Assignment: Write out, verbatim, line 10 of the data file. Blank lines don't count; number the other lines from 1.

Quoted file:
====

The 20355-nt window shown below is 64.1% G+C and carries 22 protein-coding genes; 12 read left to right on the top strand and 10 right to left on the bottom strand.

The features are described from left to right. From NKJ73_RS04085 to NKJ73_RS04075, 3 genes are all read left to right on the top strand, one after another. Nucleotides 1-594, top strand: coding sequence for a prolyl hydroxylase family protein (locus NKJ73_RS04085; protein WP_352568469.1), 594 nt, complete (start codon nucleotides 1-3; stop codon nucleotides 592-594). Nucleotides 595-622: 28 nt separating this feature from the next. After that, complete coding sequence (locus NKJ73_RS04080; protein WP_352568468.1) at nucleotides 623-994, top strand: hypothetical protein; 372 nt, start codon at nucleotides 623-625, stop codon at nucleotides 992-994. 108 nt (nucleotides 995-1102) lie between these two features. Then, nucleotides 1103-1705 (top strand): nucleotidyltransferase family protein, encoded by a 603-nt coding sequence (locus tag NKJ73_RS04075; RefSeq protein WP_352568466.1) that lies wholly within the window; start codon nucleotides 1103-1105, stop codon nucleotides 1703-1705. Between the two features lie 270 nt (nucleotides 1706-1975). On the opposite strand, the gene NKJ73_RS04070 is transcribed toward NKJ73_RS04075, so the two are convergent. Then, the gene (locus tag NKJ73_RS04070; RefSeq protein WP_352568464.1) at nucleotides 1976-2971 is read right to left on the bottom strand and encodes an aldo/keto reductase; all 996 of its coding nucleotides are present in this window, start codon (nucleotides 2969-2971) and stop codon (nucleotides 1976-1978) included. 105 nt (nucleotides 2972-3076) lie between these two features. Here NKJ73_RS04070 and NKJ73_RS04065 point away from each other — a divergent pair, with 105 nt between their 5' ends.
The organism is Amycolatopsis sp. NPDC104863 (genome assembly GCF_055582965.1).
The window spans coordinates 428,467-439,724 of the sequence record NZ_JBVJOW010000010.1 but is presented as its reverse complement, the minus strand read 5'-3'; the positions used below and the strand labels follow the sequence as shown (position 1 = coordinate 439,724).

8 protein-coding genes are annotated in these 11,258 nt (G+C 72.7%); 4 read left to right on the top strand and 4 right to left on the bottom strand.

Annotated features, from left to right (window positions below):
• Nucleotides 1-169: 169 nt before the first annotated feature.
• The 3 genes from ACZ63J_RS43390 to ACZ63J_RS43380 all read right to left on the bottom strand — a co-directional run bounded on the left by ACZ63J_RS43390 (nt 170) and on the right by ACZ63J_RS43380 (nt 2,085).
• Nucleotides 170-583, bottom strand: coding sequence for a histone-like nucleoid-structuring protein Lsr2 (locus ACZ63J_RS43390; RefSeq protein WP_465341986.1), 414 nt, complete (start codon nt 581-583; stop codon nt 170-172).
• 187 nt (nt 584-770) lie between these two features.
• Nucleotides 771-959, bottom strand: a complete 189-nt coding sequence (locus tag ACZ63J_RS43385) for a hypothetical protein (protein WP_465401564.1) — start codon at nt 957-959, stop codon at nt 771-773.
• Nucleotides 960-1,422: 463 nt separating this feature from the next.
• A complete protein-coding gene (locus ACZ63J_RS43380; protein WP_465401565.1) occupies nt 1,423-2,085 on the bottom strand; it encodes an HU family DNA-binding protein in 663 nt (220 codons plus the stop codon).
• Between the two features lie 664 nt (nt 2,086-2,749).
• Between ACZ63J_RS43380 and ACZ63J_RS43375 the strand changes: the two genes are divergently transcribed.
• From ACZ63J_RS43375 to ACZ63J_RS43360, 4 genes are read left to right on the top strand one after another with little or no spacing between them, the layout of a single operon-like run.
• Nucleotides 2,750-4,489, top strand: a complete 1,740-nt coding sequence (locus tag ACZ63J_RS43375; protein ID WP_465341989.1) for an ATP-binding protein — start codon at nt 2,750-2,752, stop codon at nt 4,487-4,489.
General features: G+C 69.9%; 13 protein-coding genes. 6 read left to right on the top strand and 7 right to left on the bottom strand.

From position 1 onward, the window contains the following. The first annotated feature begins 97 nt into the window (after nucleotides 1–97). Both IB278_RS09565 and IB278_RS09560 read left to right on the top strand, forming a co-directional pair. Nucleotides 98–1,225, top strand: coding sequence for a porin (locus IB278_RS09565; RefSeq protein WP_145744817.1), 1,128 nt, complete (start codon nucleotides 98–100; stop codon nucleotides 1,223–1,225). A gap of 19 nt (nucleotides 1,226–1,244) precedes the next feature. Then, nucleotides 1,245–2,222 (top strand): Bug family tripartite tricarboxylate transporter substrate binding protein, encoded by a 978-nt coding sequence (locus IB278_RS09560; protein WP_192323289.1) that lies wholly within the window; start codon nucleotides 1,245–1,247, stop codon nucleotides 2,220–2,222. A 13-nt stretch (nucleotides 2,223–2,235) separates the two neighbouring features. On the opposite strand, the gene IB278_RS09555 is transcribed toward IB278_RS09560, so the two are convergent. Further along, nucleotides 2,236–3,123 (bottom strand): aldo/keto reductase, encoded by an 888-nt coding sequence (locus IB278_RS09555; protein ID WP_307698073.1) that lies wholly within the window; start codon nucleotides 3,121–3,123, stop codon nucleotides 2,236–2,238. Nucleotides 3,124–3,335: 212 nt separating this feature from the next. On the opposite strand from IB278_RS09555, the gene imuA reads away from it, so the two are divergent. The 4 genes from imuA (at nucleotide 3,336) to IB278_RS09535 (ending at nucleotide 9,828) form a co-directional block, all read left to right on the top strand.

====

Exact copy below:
• 187 nt (nt 584-770) lie between these two features.